What Is Something That Has 1 Head, But Could Have 2 or 3 Heads?
Well, it’s a puzzle piece! Those little nubs that stick out of every puzzle piece are called heads.
Anyone who enjoys the challenge of a good jigsaw puzzle will appreciate the craftsmanship that goes into creating a 500-piece, 1,000-piece, you-name-the-number masterpiece. As January has been deemed National Puzzle Month, we decided to find out a little bit more on the science of making a successful jigsaw puzzle.
It’s no surprise that every good puzzle starts with the art. But it’s personal — some people like landscapes, some people like collages, some like a very busy puzzle, and some people only do a certain type of puzzle, like White Mountain’s James Mellett puzzles. Mellett is a Pittsburgh freelance illustrator who has captured thousands of cultural icons and moments and shrunk them into pop culture collages based on themes (TV History, The Sixties, The Eighties, Rock N’ Roll, Iconic America, Great Americans, Country Music, Binge Watching and more), which are carried by White Mountain Puzzles, a U.S.-based company that has been designing puzzles since 1978 and has an abundant selection of pop culture and nostalgic jigsaw puzzles that we love.
Here are a few things most people don’t know when it comes to puzzles:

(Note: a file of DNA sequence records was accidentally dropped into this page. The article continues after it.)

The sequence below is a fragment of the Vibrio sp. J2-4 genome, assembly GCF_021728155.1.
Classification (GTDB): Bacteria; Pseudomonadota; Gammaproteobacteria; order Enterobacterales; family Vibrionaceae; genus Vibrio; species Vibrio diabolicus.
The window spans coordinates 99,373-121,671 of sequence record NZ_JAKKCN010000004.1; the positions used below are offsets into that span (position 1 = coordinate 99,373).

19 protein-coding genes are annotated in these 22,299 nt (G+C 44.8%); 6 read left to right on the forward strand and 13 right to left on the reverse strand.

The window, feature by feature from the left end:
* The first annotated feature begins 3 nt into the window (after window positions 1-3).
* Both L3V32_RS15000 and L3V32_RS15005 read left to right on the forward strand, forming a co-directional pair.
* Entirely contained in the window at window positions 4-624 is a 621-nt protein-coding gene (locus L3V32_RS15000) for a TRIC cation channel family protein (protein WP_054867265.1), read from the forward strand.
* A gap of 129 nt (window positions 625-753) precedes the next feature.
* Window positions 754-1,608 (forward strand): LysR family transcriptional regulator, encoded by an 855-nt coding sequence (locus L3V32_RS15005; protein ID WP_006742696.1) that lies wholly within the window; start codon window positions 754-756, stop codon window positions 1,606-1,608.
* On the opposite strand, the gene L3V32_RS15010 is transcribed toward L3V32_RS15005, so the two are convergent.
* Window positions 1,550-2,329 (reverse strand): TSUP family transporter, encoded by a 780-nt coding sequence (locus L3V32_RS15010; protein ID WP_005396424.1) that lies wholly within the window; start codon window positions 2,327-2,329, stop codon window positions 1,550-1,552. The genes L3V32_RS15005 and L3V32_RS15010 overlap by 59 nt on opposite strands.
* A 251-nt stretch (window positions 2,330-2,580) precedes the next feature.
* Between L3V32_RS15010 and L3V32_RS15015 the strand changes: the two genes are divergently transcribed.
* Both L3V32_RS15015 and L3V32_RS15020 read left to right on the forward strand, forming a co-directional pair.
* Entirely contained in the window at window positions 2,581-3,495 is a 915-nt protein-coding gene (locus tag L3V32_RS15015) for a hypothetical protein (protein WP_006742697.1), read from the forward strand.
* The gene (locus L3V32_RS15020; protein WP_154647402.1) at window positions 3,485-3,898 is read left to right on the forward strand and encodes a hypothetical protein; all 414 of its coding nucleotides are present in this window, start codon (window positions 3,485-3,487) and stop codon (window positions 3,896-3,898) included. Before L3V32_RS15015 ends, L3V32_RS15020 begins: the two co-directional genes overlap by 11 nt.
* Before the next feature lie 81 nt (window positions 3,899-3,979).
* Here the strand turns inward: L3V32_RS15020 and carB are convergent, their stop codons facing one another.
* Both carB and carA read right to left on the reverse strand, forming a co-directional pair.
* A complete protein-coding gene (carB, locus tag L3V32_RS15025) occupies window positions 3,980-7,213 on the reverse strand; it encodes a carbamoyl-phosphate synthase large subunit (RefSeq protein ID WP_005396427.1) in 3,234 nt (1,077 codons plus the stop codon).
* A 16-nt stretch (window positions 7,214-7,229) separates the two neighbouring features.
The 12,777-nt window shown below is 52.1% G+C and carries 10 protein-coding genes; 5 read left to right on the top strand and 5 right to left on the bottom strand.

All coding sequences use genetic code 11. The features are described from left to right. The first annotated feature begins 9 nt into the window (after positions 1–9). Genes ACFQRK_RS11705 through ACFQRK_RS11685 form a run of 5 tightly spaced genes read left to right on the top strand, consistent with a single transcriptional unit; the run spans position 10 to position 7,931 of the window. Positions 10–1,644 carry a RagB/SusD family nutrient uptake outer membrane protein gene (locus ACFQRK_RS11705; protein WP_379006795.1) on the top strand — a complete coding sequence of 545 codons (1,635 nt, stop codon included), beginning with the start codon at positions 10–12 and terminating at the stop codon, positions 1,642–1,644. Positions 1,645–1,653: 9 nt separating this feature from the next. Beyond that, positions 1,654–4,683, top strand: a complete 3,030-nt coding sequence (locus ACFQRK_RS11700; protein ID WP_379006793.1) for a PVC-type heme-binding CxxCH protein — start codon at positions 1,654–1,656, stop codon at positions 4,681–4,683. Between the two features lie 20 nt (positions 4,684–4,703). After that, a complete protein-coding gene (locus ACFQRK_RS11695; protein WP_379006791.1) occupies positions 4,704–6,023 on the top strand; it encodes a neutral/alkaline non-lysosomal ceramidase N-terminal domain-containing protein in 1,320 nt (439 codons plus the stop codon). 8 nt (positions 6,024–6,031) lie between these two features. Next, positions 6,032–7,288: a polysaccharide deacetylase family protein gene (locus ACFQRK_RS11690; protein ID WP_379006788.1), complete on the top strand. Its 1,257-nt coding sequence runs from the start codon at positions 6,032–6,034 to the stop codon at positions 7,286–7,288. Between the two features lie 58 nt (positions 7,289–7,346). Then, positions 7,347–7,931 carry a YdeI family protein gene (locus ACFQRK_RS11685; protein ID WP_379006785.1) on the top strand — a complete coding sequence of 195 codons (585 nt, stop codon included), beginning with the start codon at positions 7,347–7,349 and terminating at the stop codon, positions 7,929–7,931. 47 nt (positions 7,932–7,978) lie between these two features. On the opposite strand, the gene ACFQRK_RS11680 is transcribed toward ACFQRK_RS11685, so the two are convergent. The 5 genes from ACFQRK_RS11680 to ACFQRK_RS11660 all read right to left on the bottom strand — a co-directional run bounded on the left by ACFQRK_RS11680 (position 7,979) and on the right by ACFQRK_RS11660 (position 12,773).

The image of the puzzle is mounted and glued to a very thick puzzle board. It can take between four and 12 hours for the puzzle to dry depending on the time of year and humidity. For some manufacturers, after this drying process, it only takes about 15 to 20 seconds for the rest of the puzzle to be completed.
Cutting the puzzle into 1,000 pieces (or however many pieces) is left to a die cutter. This very expensive piece of tooling is made of very, very sharp metal pieces (knives) that are expertly crafted and hammered into wood backings. This die cutter basically stamps out the puzzle pieces — like one giant cookie cutter.
The variety in the shape of each puzzle piece is determined by a “die line.” Some puzzle manufacturers use a variety of different die lines, others stick to one or a few. This line is the outline of how the pieces will be cut. Do you ever find a really odd piece when you’re completing a puzzle? Those are all unique little dies.
Die making for puzzles is a specialty. There are not many commercial die makers out there. While dies are used in countless industries, puzzle dies are definitely a niche. “When you manufacture one of these dies, they cost a lot of money. Dependent upon the number of pieces and the overall size of it, they can be as expensive as $12,000,” shares Mark Nappa, from Kirkwood Printing, a major puzzle manufacturer. “And they don’t last forever because these are knives and they get dull, worn out, and then you need to retire it.”
Every puzzle piece has at least one head. The head is that tiny round nub of the puzzle; there’s usually one or two or three of them on every piece.
Now go out and celebrate National Puzzle Month by completing one yourself!